Uncovering the layers of reflective practice: Part 1

During June/July, We hear you will be featuring a special three-part series exploring critical reflection – ‘Uncovering the layers of reflective practice’.

In the first instalment, we explore meaningful self-reflection, what this looks like in practice and the importance of the process not the product.  

uncovering the layers of reflective practice diagram

Part 1: Self-reflection – The key to growth

We know being reflective educators allows for greater self-awareness, drives continuous improvement, improved outcomes for children and families, as well as being a feature of high quality education and care. We also acknowledge a culture of learning, reflection and continuous improvement are driven by effective leaders. A culture of learning is fostered in an organisation that empowers educators, promotes openness and trust, and reflects a space where people feel heard and valued.

Catherine Lee, the Director and Nominated Supervisor at The Point Preschool, shares her thoughts on critical reflection.



We often hear educators ask ‘What am I supposed to be reflecting on?’ There are a range of professional standards educators can draw on to analyse their practice:

Considering the prompt questions from the approved learning frameworks can be useful tools to prompt more analytical thinking (Early Years Learning Framework, p. 13 / Framework for School Age Care, p. 11). A great starting point or points to revisit regularly include:

  • What questions do I have about my work?
  • What am I challenged by?
  • What am I curious about?
  • What am I confronted by?

One way of ensuring meaningful self-reflection could be to discuss issues educators have been considering during performance review processes, opening up professional conversations at team meetings, and facilitating educators to affirm and challenge each other as a ‘critical friend’. Research by the University of Melbourne identifies key factors for supporting educators to critically reflect, allowing for deep reflection of their practice:

  • guidance and structure to allow for critical reflection and change
  • effective mentoring for additional resources and perspectives
  • adequate time and space
  • professional development opportunities.


Another common question is ‘what do I need to record or document?’ When it comes to reflective practice, the most important aspect is that it is about ‘process not product’. It is about being able to articulate why and how you made decisions and changes. Documenting key decisions may occur in a variety of ways – in the program, in a reflective journal or diary, or in minutes of team meetings.

EXAMPLE: Private journal reflection*

22/02/2017: I have some families that are adamant about their child not sleeping at rest time and yet the child really struggles to stay awake and is quite clumsy and irritable in the afternoons.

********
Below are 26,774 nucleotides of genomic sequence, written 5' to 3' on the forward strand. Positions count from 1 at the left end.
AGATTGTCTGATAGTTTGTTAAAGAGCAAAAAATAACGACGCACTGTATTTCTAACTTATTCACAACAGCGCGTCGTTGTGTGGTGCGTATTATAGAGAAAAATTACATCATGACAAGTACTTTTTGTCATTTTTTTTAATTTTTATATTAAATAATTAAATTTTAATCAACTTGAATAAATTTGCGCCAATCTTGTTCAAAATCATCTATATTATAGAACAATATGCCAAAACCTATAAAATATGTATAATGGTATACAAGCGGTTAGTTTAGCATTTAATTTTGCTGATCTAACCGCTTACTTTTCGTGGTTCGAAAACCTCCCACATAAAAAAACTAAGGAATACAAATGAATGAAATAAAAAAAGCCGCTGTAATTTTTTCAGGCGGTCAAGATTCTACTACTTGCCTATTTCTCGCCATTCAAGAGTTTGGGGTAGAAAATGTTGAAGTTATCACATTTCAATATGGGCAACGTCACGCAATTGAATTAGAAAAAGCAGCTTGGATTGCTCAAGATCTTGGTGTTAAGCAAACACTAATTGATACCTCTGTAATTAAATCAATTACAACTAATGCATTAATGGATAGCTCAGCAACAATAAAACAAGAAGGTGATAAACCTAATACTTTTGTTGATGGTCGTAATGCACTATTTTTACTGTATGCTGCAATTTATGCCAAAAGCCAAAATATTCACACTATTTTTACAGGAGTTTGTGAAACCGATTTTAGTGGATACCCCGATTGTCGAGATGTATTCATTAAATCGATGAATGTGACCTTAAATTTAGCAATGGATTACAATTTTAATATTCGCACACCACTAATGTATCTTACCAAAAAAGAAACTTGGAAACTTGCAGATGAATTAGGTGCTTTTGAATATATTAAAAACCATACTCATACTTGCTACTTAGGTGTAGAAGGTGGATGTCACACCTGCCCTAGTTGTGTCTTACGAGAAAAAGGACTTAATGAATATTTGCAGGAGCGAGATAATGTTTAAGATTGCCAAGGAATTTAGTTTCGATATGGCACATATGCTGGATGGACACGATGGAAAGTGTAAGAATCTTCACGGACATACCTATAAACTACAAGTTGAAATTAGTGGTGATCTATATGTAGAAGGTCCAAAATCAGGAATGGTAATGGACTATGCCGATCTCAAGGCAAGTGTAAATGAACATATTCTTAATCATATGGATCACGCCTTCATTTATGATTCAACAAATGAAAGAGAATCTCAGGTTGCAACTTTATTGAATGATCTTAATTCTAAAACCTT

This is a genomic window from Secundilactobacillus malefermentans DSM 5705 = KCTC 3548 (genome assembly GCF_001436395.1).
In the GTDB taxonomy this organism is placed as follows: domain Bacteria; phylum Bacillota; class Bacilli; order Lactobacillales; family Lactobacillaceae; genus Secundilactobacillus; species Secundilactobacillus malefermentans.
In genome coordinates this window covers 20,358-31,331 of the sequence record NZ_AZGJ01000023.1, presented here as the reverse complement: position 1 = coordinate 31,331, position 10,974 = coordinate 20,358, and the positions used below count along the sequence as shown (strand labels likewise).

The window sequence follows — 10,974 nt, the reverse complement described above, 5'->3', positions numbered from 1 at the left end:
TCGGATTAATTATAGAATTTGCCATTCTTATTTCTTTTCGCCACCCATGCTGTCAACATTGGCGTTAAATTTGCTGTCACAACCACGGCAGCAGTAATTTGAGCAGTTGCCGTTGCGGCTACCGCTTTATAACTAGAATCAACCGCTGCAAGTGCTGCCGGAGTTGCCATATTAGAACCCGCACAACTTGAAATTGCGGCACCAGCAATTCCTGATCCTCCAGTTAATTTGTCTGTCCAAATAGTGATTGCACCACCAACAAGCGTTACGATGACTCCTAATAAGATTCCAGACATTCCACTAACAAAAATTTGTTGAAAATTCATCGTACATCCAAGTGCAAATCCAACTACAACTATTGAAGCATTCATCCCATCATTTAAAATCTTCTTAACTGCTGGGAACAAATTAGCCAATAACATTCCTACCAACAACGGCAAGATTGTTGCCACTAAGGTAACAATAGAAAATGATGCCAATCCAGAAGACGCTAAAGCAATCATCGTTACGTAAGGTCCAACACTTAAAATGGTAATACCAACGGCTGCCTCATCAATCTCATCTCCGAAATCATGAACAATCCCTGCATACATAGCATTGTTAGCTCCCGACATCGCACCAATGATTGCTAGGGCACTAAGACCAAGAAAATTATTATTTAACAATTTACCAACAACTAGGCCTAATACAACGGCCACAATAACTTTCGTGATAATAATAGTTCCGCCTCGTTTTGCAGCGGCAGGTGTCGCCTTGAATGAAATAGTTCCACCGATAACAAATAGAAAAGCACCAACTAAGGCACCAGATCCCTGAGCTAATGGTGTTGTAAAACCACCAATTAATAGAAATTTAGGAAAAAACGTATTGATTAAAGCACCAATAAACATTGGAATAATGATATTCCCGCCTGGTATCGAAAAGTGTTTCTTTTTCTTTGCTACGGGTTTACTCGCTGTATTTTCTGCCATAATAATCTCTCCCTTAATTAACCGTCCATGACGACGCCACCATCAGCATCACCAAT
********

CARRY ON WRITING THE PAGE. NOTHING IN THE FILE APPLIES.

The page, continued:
Issue: I am really struggling with balancing being an advocate for children’s rights and individual needs for rest and sleep with my professional commitment to honouring and respecting parents’ values. 


  • Clarifying the issue from the child’s perspective, working with families to form a stronger partnership with an emphasis on being on the same side and both working together in the interests of their child. Maybe preparing some key points from both perspectives with the point of view of both being advocates for the child.
  • Maybe do some research into sleep requirements/benefits? What guidance do recognised authorities offer?
  • Discuss with the team about doing an action research project around rest time and investigating other options such as meditation or guided visualisation. Need to involve the approved provider as we may need to consider some different arrangements for educator breaks. 

15/03/2017: We have had some positive responses from some families (not all, so we may need to try different methods of communication). This has led to the development of plans for alternative arrangements for some children and the organisation of some regular communication updates with families. The team is really keen to do an action research project investigating routines around sleep, including getting family input and gathering research on sleep needs/ issues/ challenges throughout the child’s whole week. We will plan networking/ service visits to other services.
*Some of this may be discussion or thinking is not necessarily written down.

Documenting in this way has the potential to promote in educators a sense of responsibility and accountability for their self-reflection and professional development. At this level, you may prefer to keep your reflections private.

Effective communication skills are crucial to creating a positive culture of learning. As part of the self-reflection process, you may identify further learning and professional development is needed. This could be added to your individual development plans. However, not all learning needs to be formal, such as attending a workshop. There may be opportunities to build on people’s strengths through mentoring, sharing professional journals or by accessing learning online.

Questions for further reflection:

  • What opportunities are available for educators to reflect on their practice?
  • What opportunities are created for educators to discuss and identify achievements, issues, challenges?
  • How does self-reflection inform individual development plans?

Read the complete series:

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